Comment on this simple amp

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If you bootstrap R12 then you can have better clipping on the bottom side. Its cheap, only a resistor and a capacitor extra....

If you use a trimpot for the bias adjustment, make sure its part of R11 and not R14. Trimpots sometimes go open circuit and it better to have bias go to zero than blow your fuses.

I dont see what the point is of R13. I think your amp would work better without.

Hope this helps....

Doug Eleveld
Thanks to everybody for the answers and suggestions.
C2 can't be elininated, otherwise the DC would be wrong.
Regarding the bootstrap, I've done some simulations, but I'm not able to find an RC configuration that improves the negative peak clipping.
Any help?
How do you think that this amp will sound? ;-)
Ciao and thanks
If a bootstrap doesnt help increase negative clipping then I think there is something else wrong with the design.

If you dont have enough current through R12 to turn Q3 on then a bootstrap wont help much. If you expect to Q3 to turn on fully then it must put about 15 volts through a 4 ohm load. So about say 3 amps. For a output transistor gain of 100 then you need to supply the bases with around 30 ma. But your bias chain only supplies 10% of that.

You might be expecting that IC1 can help turn Q3 on through C5. But remember that whenever this happens C5 will lose charge and will result in a lower bias and crossover distortion. This lower bias will remain till C5 rechares during a quiet passge (if there is one). Check the voltage across C5 during a simulation of a long fairly large signal. I did a quick sim and found that V(c5) drops, meaning dropping bias and crossover distortion as the signal continues. Do you know what I am getting at here?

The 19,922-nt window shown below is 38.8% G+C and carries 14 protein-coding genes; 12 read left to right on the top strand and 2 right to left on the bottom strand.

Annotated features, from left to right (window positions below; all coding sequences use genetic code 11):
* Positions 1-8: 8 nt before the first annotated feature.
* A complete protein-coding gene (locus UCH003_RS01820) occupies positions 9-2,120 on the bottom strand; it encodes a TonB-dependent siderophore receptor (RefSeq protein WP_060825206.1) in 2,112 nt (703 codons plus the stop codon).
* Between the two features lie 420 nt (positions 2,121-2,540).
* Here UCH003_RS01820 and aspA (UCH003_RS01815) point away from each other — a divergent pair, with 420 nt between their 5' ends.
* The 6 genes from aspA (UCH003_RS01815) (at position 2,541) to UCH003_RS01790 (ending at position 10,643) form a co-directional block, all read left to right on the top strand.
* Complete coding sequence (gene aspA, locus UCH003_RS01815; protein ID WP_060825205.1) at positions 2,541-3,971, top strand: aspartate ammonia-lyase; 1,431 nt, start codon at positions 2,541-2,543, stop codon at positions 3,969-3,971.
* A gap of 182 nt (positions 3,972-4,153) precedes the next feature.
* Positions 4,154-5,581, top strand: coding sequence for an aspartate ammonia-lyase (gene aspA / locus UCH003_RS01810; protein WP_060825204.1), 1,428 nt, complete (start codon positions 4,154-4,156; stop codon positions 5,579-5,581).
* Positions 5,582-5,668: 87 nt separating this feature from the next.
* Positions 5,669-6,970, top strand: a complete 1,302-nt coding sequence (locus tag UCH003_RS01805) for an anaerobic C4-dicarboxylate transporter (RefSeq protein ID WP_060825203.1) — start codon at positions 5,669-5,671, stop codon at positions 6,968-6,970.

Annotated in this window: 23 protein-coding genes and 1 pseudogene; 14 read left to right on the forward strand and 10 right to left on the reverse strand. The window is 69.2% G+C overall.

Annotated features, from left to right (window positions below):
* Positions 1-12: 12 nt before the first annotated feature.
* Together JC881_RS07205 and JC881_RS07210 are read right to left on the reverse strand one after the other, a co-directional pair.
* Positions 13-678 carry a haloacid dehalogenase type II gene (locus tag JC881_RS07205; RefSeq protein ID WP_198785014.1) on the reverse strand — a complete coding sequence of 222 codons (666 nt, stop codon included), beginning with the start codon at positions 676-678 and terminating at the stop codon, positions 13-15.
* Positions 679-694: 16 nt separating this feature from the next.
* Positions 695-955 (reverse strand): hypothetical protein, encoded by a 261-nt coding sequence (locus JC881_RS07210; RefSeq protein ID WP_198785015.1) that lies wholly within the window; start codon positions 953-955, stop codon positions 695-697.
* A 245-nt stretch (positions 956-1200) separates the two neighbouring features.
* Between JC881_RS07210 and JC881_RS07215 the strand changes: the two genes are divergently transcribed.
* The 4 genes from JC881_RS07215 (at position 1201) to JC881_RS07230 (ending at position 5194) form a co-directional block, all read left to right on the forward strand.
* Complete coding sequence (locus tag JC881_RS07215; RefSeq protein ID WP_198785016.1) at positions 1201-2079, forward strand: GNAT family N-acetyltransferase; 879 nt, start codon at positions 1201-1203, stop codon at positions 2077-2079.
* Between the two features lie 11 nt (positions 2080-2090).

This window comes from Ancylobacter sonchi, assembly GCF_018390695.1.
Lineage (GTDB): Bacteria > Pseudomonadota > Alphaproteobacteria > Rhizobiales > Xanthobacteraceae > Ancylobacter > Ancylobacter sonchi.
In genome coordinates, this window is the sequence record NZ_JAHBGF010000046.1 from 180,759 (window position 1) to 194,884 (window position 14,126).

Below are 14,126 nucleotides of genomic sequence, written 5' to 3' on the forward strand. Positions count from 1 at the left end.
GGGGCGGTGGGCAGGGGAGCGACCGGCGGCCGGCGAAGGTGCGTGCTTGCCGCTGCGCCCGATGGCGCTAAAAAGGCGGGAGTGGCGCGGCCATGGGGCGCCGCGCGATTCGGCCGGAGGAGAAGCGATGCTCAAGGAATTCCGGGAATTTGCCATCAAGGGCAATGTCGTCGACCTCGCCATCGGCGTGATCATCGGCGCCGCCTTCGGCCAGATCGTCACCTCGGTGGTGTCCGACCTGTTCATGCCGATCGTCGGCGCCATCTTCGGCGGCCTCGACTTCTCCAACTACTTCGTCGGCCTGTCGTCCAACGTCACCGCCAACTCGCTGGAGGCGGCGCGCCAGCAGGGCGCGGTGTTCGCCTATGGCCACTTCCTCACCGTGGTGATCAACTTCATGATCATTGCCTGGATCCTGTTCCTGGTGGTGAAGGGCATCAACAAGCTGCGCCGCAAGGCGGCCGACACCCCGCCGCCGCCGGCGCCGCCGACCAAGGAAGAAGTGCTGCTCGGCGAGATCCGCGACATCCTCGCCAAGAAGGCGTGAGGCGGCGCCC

Have you seen from your simulations if the amp can pull the output close to the rail? I did a quick sim and it looked to me like the output transistors cant be driven hard enough.

My advice is either to increase the bias chain current or output transistor gain (darlington maybe). But I could be wrong though.....

Hi Doug and thanks for the answer.
The transistors are already darlingtons (TIP140 and TIP145) and it seems that the current is enough.
Running again the simulator, I've seen that the clipping is quite symmetrical after I changed R3 to 86K.
The simulator says that, with 0.9Vpp, the op-amp can supply a clipped waveform from 2V to 30V and, across the 4OHM load, the clipped amplitude is swinging from -12.8V to 13V
One of these days, I will build the amp and test it "in the real world" with generator and oscilloscope.
Do you think that I must use faster final transistors to mantain the great audio performance of NE5534?
Do you think that it will sound great (like NE5534 sounds) or just good? ;-)
Thanks and ciao
I didnt know the output transistor type so I didnt know they were darlingtons. Darlingtons will probably get you enough output swing.

Do you see my point about C5 discharging? Do a simulation of a long 200ms 2K sinewave of close to the max swing. If the voltage across C5 changes then your bias changes depending on signal. Thats not good design and probably wont sound good...

IIRC TIP devices are quite slow. Whether this will give you stability problems or not I dont know. But you only need 20 khz anyway.

I dont know how your amp might 'sound'. I always focus more on design issues.

Hi Doug and thanks again.
Sorry but I'm not so good in analog design and I don't know how to solve the bias change and to improve the circuit.
Could you please show me some circuit or give some links to see to have symmetrical bias and clipping and improve the design?
Thanks a lot and ciao
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